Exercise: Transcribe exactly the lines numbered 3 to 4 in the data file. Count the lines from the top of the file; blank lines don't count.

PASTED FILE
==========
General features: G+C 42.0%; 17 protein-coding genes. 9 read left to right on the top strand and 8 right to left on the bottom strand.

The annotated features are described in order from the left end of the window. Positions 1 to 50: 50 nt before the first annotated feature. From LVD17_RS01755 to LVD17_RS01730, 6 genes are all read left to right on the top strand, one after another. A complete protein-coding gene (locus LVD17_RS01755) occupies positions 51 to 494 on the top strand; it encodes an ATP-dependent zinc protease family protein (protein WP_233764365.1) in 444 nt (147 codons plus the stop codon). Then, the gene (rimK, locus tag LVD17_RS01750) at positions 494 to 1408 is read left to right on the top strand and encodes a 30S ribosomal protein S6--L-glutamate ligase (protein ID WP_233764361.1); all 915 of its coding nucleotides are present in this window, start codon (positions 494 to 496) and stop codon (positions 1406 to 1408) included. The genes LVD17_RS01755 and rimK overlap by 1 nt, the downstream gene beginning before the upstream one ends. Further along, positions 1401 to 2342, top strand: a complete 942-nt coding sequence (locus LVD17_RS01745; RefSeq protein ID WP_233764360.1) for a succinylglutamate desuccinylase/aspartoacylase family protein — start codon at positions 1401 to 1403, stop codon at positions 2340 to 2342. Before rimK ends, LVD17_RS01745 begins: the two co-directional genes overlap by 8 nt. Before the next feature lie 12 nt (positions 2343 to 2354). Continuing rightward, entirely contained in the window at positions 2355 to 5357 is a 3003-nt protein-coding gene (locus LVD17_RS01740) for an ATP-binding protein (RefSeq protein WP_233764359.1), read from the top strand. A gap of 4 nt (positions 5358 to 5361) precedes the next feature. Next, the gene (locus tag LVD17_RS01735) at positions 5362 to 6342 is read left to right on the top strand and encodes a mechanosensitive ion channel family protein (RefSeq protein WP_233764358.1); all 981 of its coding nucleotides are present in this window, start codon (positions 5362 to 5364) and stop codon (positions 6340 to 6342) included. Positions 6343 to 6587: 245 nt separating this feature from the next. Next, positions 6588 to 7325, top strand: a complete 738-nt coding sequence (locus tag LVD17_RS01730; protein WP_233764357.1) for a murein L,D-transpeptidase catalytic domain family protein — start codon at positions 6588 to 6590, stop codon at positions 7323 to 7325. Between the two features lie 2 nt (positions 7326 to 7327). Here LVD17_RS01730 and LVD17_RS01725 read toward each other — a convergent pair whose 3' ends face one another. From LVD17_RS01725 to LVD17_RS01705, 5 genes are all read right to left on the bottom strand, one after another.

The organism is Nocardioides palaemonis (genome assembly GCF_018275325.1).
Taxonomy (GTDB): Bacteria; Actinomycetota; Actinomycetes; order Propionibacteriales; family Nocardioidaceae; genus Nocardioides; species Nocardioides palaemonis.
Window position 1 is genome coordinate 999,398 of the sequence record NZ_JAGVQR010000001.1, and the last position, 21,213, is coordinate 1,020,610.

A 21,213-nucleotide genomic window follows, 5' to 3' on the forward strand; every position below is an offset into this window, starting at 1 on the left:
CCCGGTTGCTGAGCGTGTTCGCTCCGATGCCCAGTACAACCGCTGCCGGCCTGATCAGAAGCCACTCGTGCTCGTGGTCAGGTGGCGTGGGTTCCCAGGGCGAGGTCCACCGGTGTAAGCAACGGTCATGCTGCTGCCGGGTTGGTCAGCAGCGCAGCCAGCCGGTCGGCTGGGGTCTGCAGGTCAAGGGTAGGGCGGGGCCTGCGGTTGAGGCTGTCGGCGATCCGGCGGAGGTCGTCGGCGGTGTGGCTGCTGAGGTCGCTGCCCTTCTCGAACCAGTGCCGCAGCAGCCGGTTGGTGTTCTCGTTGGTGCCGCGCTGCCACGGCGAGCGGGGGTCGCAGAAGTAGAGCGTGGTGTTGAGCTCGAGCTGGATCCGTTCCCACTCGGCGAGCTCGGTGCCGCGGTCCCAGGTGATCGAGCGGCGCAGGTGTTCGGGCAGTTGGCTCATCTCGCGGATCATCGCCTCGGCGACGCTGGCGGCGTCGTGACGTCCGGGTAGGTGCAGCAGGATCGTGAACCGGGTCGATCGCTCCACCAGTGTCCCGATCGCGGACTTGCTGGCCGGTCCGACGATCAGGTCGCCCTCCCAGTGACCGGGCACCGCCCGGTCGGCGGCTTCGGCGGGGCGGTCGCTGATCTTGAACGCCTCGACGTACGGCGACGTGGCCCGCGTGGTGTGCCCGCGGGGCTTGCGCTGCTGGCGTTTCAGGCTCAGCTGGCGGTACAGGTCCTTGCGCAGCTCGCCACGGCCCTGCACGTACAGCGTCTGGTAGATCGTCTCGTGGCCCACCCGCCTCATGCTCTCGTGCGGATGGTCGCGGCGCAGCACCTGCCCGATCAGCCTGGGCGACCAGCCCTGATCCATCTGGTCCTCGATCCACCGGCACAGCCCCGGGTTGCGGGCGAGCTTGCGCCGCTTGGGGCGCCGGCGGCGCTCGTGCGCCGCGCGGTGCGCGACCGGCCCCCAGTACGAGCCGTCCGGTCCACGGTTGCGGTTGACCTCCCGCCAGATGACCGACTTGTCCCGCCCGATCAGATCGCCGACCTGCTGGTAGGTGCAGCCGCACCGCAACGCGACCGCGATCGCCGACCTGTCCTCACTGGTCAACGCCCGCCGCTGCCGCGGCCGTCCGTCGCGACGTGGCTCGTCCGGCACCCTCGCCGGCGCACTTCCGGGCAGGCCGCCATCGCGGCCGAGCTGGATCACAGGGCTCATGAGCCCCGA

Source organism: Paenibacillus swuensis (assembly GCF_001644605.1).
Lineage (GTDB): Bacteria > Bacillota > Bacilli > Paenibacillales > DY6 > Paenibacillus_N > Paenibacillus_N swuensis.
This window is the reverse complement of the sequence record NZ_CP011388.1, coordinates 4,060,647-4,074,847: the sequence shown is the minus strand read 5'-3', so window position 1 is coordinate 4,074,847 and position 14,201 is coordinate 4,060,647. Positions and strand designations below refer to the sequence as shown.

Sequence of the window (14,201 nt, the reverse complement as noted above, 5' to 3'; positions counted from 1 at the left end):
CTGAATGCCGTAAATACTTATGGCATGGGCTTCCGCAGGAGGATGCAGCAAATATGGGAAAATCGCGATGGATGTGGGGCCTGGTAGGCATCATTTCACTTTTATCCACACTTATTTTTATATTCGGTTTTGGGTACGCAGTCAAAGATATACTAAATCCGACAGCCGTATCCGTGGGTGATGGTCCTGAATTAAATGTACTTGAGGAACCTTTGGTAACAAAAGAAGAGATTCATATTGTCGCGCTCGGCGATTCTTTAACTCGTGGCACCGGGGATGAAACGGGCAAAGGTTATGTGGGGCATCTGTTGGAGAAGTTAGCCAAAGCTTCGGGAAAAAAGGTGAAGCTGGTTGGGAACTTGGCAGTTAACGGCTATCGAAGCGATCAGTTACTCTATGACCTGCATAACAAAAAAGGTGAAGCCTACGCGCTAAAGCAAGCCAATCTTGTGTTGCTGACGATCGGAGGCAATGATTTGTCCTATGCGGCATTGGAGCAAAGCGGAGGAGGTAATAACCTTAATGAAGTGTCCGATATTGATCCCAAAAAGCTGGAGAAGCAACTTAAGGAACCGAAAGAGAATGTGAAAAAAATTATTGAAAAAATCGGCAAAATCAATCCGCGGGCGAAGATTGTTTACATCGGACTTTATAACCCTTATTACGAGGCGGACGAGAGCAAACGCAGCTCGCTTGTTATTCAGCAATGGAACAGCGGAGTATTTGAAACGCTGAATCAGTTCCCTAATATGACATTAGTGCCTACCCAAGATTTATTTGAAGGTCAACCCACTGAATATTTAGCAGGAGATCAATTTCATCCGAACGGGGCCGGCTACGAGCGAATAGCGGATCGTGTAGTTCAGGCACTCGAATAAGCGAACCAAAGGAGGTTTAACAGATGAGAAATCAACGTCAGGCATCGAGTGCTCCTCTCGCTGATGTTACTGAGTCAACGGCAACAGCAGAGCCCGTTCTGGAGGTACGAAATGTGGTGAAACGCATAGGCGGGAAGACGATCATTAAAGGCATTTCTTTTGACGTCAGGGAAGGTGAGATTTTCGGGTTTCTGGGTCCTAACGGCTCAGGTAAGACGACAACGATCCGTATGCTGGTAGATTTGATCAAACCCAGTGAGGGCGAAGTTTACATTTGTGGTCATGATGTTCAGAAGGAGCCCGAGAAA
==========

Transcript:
The organism is Nocardioides palaemonis (genome assembly GCF_018275325.1).
Taxonomy (GTDB): Bacteria; Actinomycetota; Actinomycetes; order Propionibacteriales; family Nocardioidaceae; genus Nocardioides; species Nocardioides palaemonis.